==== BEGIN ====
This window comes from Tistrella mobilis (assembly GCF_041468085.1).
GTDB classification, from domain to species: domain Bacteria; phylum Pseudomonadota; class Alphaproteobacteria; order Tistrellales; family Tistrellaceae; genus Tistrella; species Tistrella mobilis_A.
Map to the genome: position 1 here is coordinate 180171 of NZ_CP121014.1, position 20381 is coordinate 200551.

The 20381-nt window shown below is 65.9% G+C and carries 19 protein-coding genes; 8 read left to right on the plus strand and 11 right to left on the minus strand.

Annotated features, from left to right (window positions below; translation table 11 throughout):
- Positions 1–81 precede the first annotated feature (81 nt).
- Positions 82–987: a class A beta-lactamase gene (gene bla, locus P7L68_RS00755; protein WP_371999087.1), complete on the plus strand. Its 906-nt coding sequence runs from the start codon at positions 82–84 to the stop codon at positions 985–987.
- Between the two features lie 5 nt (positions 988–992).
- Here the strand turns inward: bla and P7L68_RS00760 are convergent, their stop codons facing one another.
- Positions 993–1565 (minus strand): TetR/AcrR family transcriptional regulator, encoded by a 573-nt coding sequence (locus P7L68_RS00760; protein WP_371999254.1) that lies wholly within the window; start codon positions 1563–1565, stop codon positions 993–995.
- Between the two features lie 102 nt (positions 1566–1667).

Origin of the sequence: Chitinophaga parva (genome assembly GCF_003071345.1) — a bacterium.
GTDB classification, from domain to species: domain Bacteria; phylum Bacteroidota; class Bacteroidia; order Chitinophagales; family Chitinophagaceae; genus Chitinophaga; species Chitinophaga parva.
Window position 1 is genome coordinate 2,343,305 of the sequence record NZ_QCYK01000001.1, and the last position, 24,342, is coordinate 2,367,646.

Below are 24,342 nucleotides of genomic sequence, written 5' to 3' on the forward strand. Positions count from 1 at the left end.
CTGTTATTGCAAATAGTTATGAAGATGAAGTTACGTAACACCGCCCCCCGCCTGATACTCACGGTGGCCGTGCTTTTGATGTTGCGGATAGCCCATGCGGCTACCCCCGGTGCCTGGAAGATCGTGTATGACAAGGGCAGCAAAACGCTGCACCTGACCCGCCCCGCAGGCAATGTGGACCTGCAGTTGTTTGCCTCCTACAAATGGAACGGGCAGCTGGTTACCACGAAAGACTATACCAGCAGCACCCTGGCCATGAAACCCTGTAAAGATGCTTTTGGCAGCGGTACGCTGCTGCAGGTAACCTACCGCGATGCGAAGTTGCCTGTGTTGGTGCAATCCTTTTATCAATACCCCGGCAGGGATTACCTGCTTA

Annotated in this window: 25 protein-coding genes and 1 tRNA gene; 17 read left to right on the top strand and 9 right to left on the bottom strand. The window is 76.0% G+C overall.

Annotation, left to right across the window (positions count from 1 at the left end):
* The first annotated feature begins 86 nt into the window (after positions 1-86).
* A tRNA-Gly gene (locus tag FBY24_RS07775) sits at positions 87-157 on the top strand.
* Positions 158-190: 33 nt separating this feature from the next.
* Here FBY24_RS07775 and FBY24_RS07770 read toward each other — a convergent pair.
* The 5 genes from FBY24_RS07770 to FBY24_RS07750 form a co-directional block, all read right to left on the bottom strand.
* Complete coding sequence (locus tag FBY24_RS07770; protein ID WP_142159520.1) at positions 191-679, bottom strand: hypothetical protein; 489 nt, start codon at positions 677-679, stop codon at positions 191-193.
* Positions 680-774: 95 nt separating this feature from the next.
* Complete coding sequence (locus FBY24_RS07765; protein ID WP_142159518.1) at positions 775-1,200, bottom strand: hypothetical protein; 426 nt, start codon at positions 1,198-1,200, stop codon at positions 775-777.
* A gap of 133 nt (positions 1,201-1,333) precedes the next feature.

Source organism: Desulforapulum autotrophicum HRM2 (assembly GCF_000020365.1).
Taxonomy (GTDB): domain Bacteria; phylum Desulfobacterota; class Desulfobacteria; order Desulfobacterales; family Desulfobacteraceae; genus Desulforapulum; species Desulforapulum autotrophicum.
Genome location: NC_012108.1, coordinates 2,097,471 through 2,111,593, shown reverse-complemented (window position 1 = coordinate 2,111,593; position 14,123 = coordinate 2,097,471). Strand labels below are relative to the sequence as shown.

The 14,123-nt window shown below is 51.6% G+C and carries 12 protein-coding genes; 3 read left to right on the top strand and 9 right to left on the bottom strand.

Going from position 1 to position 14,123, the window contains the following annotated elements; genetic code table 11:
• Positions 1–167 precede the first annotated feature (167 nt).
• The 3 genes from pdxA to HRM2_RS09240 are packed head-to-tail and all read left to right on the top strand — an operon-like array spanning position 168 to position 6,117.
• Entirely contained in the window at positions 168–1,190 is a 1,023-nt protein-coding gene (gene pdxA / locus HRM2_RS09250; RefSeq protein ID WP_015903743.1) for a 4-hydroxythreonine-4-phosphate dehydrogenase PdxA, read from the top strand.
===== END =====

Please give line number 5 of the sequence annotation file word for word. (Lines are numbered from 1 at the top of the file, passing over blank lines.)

Annotated features, from left to right (window positions below; translation table 11 throughout):